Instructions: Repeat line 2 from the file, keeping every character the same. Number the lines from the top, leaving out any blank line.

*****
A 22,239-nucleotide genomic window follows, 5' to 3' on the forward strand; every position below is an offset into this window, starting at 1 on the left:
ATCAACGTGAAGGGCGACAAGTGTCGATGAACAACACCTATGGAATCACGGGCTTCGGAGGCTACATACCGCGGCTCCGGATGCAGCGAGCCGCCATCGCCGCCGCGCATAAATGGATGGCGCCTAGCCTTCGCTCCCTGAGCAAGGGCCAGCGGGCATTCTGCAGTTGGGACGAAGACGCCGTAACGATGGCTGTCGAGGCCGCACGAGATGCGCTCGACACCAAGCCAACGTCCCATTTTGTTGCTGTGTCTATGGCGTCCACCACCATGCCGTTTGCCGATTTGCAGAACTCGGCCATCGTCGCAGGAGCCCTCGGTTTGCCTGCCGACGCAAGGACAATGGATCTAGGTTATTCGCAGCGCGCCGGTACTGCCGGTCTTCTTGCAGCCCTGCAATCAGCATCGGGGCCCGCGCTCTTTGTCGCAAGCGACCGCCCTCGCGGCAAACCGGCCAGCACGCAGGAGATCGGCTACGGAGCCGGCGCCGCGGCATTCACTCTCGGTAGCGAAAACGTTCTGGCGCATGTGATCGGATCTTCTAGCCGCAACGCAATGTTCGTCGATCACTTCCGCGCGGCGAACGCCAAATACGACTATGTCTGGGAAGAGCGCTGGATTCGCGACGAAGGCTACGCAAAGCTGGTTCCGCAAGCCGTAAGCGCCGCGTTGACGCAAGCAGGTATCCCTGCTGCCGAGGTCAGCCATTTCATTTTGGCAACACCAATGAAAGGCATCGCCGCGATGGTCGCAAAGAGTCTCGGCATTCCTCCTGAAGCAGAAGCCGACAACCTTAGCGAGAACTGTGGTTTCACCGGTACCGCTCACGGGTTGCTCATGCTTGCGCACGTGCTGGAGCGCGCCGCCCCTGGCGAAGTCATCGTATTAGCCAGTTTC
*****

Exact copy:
ATCAACGTGAAGGGCGACAAGTGTCGATGAACAACACCTATGGAATCACGGGCTTCGGAGGCTACATACCGCGGCTCCGGATGCAGCGAGCCGCCATCGCCGCCGCGCATAAATGGATGGCGCCTAGCCTTCGCTCCCTGAGCAAGGGCCAGCGGGCATTCTGCAGTTGGGACGAAGACGCCGTAACGATGGCTGTCGAGGCCGCACGAGATGCGCTCGACACCAAGCCAACGTCCCATTTTGTTGCTGTGTCTATGGCGTCCACCACCATGCCGTTTGCCGATTTGCAGAACTCGGCCATCGTCGCAGGAGCCCTCGGTTTGCCTGCCGACGCAAGGACAATGGATCTAGGTTATTCGCAGCGCGCCGGTACTGCCGGTCTTCTTGCAGCCCTGCAATCAGCATCGGGGCCCGCGCTCTTTGTCGCAAGCGACCGCCCTCGCGGCAAACCGGCCAGCACGCAGGAGATCGGCTACGGAGCCGGCGCCGCGGCATTCACTCTCGGTAGCGAAAACGTTCTGGCGCATGTGATCGGATCTTCTAGCCGCAACGCAATGTTCGTCGATCACTTCCGCGCGGCGAACGCCAAATACGACTATGTCTGGGAAGAGCGCTGGATTCGCGACGAAGGCTACGCAAAGCTGGTTCCGCAAGCCGTAAGCGCCGCGTTGACGCAAGCAGGTATCCCTGCTGCCGAGGTCAGCCATTTCATTTTGGCAACACCAATGAAAGGCATCGCCGCGATGGTCGCAAAGAGTCTCGGCATTCCTCCTGAAGCAGAAGCCGACAACCTTAGCGAGAACTGTGGTTTCACCGGTACCGCTCACGGGTTGCTCATGCTTGCGCACGTGCTGGAGCGCGCCGCCCCTGGCGAAGTCATCGTATTAGCCAGTTTC